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Has Joel Spolsky Jumped the Shark?

When you're starting out as a technical blogger, you'll inevitably stumble across Joel on Software. He's been blogging since the year 2000, when computers were hand-carved of wood and the internet transmitted data via carrier pigeon. He has his own software development company, a few books under his belt, and he's an outstanding and entertaining writer by any measure. In many ways, Joel is a legend.

Although Joel's blog entries are generally pure gold, he has generated his fair share of controversy in the last six years. For example, he doesn't like programming using exceptions, despite the fact that they are the bread and butter of modern programming languages. He also said that teaching new programmers only Java is liable to poison their minds, although I think Java is the least of any budding new programmer's problems. But a few of Joel's recent posts go far, far beyond these minor gaffes.

For instance, two weeks ago we found out that Joel's company wrote their flagship product, FogBugz, in a proprietary language they created themselves.

FogBugz is written in Wasabi, a very advanced, functional-programming dialect of Basic with closures and lambdas and Rails-like active records that can be compiled down to VBScript, JavaScript, PHP4 or PHP5. Wasabi is a private, in-house language written by one of our best developers that is optimized specifically for developing FogBugz; the Wasabi compiler itself is written in C#.

You couldn't possibly have heard it, but that was the sound of fifty thousand programmers' heads simultaneously exploding.

Writing your own language is absolutely beyond the pale. It's a toxic decision that is so completely at odds with Joel's previous excellent and sane advice on software development that people literally thought he was joking. He had to write an entire follow-up post to explain that, no, he wasn't kidding.

Read his defense of Wasabi. If anything, it amplifies the insanity. Because, you know, installing a PHP/NET/Java runtime at a customer site is totally unsupportable, even though it's the business model of 99.9% of the rest of the world. And with Wasabi, they can add any language features they want! Just like Lisp, right? And eventually they'll plug in a .NET CLR back-end to Wasabi and generate bytecode! Never mind the fact that your company's flagship application is still written in a freaky custom language based on VBScript that only three people in the world know how to program.

But wait! It gets worse!

Joel Spolsky -- WTF

Now Joel says that a dynamically typed language like Ruby can't possibly be fast enough to run FogBugz:

I understand the philosophy that developer cycles are more important than cpu cycles, but frankly that's just a bumper-sticker slogan and not fair to the people who are complaining about performance. Even though our product, FogBugz, seems like something that should be perfect for Ruby on Rails, we have several parts of code where performance is extremely important. In FogBugz 6 there's one place where we need to do literally millions of calculations to display a single chart on a single web page. We have gotten it down to 3 seconds or so in our current development environment with a lot of optimization, but frankly with a duck-typed function call I really don't think we could do it before the web browser gave up and timed out and the sun cooled down a couple of degrees.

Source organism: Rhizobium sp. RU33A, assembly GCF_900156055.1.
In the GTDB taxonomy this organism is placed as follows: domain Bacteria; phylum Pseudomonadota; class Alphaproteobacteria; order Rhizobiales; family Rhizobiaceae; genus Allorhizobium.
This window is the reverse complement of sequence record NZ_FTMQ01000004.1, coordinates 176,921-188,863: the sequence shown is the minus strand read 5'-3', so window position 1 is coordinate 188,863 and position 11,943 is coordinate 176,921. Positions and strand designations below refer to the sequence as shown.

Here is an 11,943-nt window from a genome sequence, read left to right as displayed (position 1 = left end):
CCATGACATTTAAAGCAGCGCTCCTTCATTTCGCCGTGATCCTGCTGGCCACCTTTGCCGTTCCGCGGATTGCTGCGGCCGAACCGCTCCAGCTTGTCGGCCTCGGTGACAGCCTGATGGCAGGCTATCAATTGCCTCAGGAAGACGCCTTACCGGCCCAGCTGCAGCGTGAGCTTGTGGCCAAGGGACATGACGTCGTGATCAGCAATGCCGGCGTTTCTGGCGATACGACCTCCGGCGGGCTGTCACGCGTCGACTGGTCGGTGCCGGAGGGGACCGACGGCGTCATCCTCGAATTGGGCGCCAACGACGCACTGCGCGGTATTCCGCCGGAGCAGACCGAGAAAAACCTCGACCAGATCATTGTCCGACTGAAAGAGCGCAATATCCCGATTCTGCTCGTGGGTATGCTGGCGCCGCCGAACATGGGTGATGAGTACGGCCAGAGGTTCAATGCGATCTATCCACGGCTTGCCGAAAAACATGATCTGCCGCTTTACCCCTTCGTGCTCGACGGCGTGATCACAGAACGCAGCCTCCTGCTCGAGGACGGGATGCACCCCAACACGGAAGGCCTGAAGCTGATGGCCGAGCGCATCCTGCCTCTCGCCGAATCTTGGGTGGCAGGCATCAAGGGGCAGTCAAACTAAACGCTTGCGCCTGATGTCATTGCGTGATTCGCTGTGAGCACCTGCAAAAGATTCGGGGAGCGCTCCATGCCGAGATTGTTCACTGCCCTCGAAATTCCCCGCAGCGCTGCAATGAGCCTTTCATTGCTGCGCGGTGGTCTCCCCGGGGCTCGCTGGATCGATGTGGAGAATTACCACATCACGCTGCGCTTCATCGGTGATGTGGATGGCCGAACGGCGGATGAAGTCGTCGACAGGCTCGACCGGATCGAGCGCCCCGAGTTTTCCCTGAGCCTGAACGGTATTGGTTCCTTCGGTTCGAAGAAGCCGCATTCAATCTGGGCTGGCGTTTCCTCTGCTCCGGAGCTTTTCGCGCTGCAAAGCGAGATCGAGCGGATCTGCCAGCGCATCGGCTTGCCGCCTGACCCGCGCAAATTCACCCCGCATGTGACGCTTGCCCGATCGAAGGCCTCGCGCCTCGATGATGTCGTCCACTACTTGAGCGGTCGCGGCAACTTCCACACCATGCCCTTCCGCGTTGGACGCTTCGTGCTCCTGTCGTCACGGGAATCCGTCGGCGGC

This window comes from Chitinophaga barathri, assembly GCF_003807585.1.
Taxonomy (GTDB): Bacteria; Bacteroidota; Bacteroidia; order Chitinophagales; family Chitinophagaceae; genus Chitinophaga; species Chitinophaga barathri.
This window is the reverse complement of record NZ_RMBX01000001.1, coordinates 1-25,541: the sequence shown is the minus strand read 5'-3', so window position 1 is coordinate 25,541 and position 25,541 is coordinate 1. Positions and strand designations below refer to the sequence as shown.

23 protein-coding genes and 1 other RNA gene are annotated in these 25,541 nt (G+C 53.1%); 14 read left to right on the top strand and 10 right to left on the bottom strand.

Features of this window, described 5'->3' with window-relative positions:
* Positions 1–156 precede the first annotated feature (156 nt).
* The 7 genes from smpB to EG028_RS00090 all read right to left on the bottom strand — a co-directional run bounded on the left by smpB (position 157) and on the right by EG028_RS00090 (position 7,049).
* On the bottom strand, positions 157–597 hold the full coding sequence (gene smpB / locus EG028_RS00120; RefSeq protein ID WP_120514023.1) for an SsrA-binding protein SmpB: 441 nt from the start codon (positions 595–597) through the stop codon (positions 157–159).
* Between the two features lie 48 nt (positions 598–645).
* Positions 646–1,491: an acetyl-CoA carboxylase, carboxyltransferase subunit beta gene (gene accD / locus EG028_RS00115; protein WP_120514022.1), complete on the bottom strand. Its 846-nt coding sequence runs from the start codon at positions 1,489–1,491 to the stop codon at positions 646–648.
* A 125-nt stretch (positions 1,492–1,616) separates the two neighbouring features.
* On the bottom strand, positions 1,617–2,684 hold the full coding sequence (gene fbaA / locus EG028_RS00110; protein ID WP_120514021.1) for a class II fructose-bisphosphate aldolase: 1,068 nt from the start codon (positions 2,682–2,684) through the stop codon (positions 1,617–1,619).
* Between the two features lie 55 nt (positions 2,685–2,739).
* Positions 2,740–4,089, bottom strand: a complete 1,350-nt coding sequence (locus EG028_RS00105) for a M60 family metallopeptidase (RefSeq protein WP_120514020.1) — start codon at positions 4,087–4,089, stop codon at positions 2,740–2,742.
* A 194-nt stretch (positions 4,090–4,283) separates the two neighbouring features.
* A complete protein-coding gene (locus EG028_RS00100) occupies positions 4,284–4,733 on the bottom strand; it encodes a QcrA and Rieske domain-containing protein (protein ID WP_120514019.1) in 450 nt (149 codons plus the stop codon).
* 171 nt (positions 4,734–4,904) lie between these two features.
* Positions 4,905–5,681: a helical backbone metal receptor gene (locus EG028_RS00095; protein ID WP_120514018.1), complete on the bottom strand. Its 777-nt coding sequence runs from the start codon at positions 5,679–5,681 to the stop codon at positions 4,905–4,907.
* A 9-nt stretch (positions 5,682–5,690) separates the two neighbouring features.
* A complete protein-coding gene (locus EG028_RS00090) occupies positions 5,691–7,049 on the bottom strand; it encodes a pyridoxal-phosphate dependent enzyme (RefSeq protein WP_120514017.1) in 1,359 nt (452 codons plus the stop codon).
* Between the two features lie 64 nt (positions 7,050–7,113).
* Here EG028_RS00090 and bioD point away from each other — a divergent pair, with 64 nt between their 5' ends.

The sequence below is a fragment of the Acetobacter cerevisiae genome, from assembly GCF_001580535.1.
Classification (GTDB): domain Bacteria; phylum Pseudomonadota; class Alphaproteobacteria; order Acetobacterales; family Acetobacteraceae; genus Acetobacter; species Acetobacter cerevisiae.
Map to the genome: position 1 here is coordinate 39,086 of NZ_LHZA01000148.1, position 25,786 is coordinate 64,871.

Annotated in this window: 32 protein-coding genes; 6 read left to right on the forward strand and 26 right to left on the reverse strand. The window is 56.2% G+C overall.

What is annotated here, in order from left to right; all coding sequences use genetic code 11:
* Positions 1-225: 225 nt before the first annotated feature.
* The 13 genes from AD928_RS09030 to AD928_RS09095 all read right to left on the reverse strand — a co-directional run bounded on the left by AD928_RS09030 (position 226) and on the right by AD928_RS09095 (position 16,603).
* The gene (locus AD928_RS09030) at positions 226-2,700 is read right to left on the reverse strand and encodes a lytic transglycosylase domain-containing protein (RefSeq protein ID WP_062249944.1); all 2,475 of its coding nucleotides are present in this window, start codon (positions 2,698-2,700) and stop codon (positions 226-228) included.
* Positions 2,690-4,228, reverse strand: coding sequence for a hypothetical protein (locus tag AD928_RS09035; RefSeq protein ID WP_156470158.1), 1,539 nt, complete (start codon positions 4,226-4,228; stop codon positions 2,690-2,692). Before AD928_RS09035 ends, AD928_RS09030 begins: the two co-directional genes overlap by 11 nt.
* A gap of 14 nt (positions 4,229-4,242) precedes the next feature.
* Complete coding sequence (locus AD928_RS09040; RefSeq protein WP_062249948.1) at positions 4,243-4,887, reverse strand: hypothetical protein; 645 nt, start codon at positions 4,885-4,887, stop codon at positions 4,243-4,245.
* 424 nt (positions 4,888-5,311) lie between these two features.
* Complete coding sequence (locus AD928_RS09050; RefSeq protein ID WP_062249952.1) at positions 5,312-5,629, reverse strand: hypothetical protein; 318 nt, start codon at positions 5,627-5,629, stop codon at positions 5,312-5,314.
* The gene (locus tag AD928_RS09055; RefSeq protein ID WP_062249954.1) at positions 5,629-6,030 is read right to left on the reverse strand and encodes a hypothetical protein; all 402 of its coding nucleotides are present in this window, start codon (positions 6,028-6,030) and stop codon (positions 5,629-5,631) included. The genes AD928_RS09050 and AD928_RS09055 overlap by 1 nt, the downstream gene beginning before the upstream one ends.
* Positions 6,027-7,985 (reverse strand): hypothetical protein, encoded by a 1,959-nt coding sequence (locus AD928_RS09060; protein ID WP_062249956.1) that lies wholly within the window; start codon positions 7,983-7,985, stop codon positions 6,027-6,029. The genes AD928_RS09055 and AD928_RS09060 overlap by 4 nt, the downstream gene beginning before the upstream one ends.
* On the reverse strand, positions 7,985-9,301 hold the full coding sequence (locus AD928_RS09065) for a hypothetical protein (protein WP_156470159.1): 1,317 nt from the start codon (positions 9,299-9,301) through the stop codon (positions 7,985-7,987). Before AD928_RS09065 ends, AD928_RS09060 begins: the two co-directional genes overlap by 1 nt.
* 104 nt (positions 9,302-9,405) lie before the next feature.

Let me get this straight. Let me make sure I'm understanding this. Because I think I've gone crosseyed.

  1. I don't see how Wasabi-- a language that, per Joel, compiles down to VBScript on Windows-- could actually be faster than Ruby. VBScript certainly isn't compiled, and it isn't exactly known for its blazing speed. Speed improvement is one of the many bullet points used to justify the switch from ASP to ASP.NET.

  2. If performance is so critically important in this section of the code, why wouldn't Joel simply build that section of the code in a compiled language and call it from the other language? Am I missing something here? Is there some law that states all code for a web application must be in the same exact language?

  3. Justifying any language choice based on one tiny section of the code makes no sense whatsoever. It's a complete reversal of the well-known 90/10 rule. If we followed Joel's logic, we should reject all dynamically typed languages. Even in a world filled with 3 gigahertz $200 dual-core CPUs that get cheaper every nanosecond. Because, y'know, there's this one part here that's kinda slow.

All of this makes me wonder: has Joel Spolsky jumped the shark?

I reject this new, highly illogical Joel Spolsky. I demand the immediate return of the sage, sane, wise Joel Spolsky of years past. But maybe it's like wishing for a long-running television show to return to its previous glories.

Written by Jeff Atwood

Indoor enthusiast. Co-founder of Stack Exchange and Discourse. Disclaimer: I have no idea what I'm talking about. Find me here: http://twitter.com/codinghorror